Other general purposes of the present invention include eliminating accidental over-usage or spilling of the contents. A cap is not required to be utilized with the present invention. The present invention also resolves the problem of repeated stroking or shaking of the bottle. The dispenser is transportable, and the average cost to an individual or family group is considered inexpensive to cheap.

One significant aspect and feature of the present invention is a dispenser for food-related products which is sanitary and easily loaded with the product. The bottle is unscrewed out of the base and the new bottle is screwed in, and there is included a liquid-holding chamber such that the contents will not flow out around the neck of the bottle or in any other way during the loading and securing of the bottle into the configured housing and base.

Another significant aspect and feature of the present invention is a dispenser which is sanitary and can be readily cleaned such as putting the whole dispenser into a dishwasher or into a sink of water for washing as well as sterilizing where appropriate. The configured base and housing would be made of a plastic or the like material, or could even be made of stainless steel where appropriate, but in any case is not only washable but is also sterilizable as desired.

An additional significant aspect and feature of the present invention is that the dispenser will accommodate any size bottle as long as the neck and lip diameter remain the same. This is particularly advantageous for catsup bottles, which are in numerous physical sizes and where the mouth diameter opening of the bottle is always identical.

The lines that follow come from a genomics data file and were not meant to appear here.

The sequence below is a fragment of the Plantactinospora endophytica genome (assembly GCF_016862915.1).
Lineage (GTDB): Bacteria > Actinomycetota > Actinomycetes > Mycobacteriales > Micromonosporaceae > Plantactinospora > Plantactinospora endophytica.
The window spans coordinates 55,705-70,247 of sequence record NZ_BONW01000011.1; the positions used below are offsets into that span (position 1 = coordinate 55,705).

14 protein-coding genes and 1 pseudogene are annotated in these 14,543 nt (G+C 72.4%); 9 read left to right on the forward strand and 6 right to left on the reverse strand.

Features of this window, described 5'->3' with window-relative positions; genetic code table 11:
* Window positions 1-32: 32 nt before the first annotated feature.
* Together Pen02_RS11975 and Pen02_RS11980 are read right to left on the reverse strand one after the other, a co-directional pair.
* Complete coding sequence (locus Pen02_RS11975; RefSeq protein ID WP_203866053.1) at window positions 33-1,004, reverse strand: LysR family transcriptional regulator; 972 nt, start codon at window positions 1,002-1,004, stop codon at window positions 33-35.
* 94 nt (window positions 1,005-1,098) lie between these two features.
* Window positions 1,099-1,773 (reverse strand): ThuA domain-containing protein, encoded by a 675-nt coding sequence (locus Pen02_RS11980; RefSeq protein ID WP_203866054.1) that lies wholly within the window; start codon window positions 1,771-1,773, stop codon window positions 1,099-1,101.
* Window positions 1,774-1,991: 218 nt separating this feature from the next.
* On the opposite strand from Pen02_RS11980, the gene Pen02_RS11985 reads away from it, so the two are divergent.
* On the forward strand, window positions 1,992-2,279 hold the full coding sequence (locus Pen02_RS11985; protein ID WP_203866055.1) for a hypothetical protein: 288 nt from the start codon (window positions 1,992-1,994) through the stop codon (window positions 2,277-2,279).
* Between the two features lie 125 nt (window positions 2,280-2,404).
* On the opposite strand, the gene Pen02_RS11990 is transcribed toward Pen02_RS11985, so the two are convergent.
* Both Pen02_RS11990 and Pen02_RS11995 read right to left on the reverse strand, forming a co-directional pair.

A further significant aspect and feature of the present invention is a dispenser which can include adapters to accept bottles with different diameters where the adapters are screwed into the base of the dispenser.

Having thus described one embodiment of the present invention, it is the principal object hereof to provide a dispenser for products such as catsup, mustard, salad dressing or the like.

One object of the present invention is that the dispenser can be operated by one hand and is easy to operate. It is only necessary to squeeze the air bulb to not only open an internal lever but to have air introduced into the bottle for forcing a liquid such as catsup out the spout.

Another object of the present invention is the self-closing spout which includes an air bulb actuated lever with a lever which closes the spout and is spring-biased into a closed position.

An additional object of the present invention is an air bulb which only requires a single squeeze for flowing of the liquid such as catsup, contrary to the prior art which required several priming pumps or shaking.

Still another object is a dispenser which dispenses the total contents of the bottle based on the flow of gravity as well as a positive pressure flow due to the air bubble action.

A further object of the present invention is a dispenser which is utilizable in commercial establishments as the dispenser and attached bottle are tamper resistant. A suitable plastic setscrew or the like can also be provided in the dispenser base for securing the bottle in position to avoid any undue tampering.

BRIEF DESCRIPTION OF THE DRAWINGS

Other objects and many of the attendant advantages of the present invention will be readily appreciated as the same becomes better understood by reference to the following detailed description when considered in connection with the accompanying drawings, in which like reference numerals designate like parts throughout the figures thereof and wherein: